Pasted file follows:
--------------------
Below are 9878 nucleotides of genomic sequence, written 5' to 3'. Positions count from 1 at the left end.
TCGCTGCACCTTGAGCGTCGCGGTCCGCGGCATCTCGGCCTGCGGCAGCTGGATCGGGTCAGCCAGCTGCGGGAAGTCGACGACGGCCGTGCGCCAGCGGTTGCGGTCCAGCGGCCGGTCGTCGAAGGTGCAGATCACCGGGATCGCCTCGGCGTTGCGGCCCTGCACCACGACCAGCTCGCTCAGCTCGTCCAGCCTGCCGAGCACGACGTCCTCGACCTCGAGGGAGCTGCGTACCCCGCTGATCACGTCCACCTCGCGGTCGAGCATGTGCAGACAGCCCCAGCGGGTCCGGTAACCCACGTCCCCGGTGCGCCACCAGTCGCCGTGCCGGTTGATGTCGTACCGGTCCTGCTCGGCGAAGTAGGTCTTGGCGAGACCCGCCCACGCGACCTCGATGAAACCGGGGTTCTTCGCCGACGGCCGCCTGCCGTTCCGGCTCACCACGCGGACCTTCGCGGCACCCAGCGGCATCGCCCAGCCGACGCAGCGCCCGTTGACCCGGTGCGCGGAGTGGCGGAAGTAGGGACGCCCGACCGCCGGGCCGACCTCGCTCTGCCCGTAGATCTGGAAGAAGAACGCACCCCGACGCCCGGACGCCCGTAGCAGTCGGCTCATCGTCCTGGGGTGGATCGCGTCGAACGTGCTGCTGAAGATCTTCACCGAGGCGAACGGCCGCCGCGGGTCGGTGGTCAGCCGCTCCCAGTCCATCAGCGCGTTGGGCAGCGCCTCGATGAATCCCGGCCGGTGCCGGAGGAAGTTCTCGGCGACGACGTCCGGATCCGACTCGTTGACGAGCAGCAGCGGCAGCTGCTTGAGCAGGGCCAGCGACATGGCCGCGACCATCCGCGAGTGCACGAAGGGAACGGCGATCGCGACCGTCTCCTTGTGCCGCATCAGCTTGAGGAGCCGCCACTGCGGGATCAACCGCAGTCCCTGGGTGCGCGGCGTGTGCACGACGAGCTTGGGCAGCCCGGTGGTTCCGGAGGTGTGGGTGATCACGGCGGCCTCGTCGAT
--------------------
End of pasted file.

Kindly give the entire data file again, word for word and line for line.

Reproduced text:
Below are 9878 nucleotides of genomic sequence, written 5' to 3'. Positions count from 1 at the left end.
TCGCTGCACCTTGAGCGTCGCGGTCCGCGGCATCTCGGCCTGCGGCAGCTGGATCGGGTCAGCCAGCTGCGGGAAGTCGACGACGGCCGTGCGCCAGCGGTTGCGGTCCAGCGGCCGGTCGTCGAAGGTGCAGATCACCGGGATCGCCTCGGCGTTGCGGCCCTGCACCACGACCAGCTCGCTCAGCTCGTCCAGCCTGCCGAGCACGACGTCCTCGACCTCGAGGGAGCTGCGTACCCCGCTGATCACGTCCACCTCGCGGTCGAGCATGTGCAGACAGCCCCAGCGGGTCCGGTAACCCACGTCCCCGGTGCGCCACCAGTCGCCGTGCCGGTTGATGTCGTACCGGTCCTGCTCGGCGAAGTAGGTCTTGGCGAGACCCGCCCACGCGACCTCGATGAAACCGGGGTTCTTCGCCGACGGCCGCCTGCCGTTCCGGCTCACCACGCGGACCTTCGCGGCACCCAGCGGCATCGCCCAGCCGACGCAGCGCCCGTTGACCCGGTGCGCGGAGTGGCGGAAGTAGGGACGCCCGACCGCCGGGCCGACCTCGCTCTGCCCGTAGATCTGGAAGAAGAACGCACCCCGACGCCCGGACGCCCGTAGCAGTCGGCTCATCGTCCTGGGGTGGATCGCGTCGAACGTGCTGCTGAAGATCTTCACCGAGGCGAACGGCCGCCGCGGGTCGGTGGTCAGCCGCTCCCAGTCCATCAGCGCGTTGGGCAGCGCCTCGATGAATCCCGGCCGGTGCCGGAGGAAGTTCTCGGCGACGACGTCCGGATCCGACTCGTTGACGAGCAGCAGCGGCAGCTGCTTGAGCAGGGCCAGCGACATGGCCGCGACCATCCGCGAGTGCACGAAGGGAACGGCGATCGCGACCGTCTCCTTGTGCCGCATCAGCTTGAGGAGCCGCCACTGCGGGATCAACCGCAGTCCCTGGGTGCGCGGCGTGTGCACGACGAGCTTGGGCAGCCCGGTGGTTCCGGAGGTGTGGGTGATCACGGCGGCCTCGTCGAT